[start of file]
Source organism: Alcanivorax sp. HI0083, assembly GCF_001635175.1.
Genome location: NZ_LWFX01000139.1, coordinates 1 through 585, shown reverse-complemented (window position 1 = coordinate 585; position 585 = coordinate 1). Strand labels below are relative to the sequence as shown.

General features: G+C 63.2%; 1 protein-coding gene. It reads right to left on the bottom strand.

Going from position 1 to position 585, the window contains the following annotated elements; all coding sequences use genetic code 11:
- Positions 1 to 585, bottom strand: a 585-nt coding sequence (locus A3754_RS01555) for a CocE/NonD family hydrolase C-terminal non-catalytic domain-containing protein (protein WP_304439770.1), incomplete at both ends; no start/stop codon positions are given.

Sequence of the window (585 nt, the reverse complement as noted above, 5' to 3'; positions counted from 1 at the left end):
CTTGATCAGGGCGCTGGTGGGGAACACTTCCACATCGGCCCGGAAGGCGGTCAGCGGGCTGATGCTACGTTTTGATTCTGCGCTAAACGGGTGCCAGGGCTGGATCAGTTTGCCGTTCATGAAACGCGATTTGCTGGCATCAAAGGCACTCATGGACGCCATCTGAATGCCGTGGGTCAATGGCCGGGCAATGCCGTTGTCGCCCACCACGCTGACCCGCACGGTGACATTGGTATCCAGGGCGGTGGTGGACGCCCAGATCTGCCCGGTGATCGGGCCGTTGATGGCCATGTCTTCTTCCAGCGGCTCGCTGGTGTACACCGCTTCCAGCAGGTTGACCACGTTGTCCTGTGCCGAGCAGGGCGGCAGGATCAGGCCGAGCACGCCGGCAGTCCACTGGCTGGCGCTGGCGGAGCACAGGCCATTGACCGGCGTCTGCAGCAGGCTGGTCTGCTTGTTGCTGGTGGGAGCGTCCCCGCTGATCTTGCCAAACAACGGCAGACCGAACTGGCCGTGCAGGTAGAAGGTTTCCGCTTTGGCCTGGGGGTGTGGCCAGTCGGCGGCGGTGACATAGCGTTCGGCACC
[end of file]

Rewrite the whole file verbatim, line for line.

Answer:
Source organism: Alcanivorax sp. HI0083, assembly GCF_001635175.1.
Genome location: NZ_LWFX01000139.1, coordinates 1 through 585, shown reverse-complemented (window position 1 = coordinate 585; position 585 = coordinate 1). Strand labels below are relative to the sequence as shown.

General features: G+C 63.2%; 1 protein-coding gene. It reads right to left on the bottom strand.

Going from position 1 to position 585, the window contains the following annotated elements; all coding sequences use genetic code 11:
- Positions 1 to 585, bottom strand: a 585-nt coding sequence (locus A3754_RS01555) for a CocE/NonD family hydrolase C-terminal non-catalytic domain-containing protein (protein WP_304439770.1), incomplete at both ends; no start/stop codon positions are given.

Sequence of the window (585 nt, the reverse complement as noted above, 5' to 3'; positions counted from 1 at the left end):
CTTGATCAGGGCGCTGGTGGGGAACACTTCCACATCGGCCCGGAAGGCGGTCAGCGGGCTGATGCTACGTTTTGATTCTGCGCTAAACGGGTGCCAGGGCTGGATCAGTTTGCCGTTCATGAAACGCGATTTGCTGGCATCAAAGGCACTCATGGACGCCATCTGAATGCCGTGGGTCAATGGCCGGGCAATGCCGTTGTCGCCCACCACGCTGACCCGCACGGTGACATTGGTATCCAGGGCGGTGGTGGACGCCCAGATCTGCCCGGTGATCGGGCCGTTGATGGCCATGTCTTCTTCCAGCGGCTCGCTGGTGTACACCGCTTCCAGCAGGTTGACCACGTTGTCCTGTGCCGAGCAGGGCGGCAGGATCAGGCCGAGCACGCCGGCAGTCCACTGGCTGGCGCTGGCGGAGCACAGGCCATTGACCGGCGTCTGCAGCAGGCTGGTCTGCTTGTTGCTGGTGGGAGCGTCCCCGCTGATCTTGCCAAACAACGGCAGACCGAACTGGCCGTGCAGGTAGAAGGTTTCCGCTTTGGCCTGGGGGTGTGGCCAGTCGGCGGCGGTGACATAGCGTTCGGCACC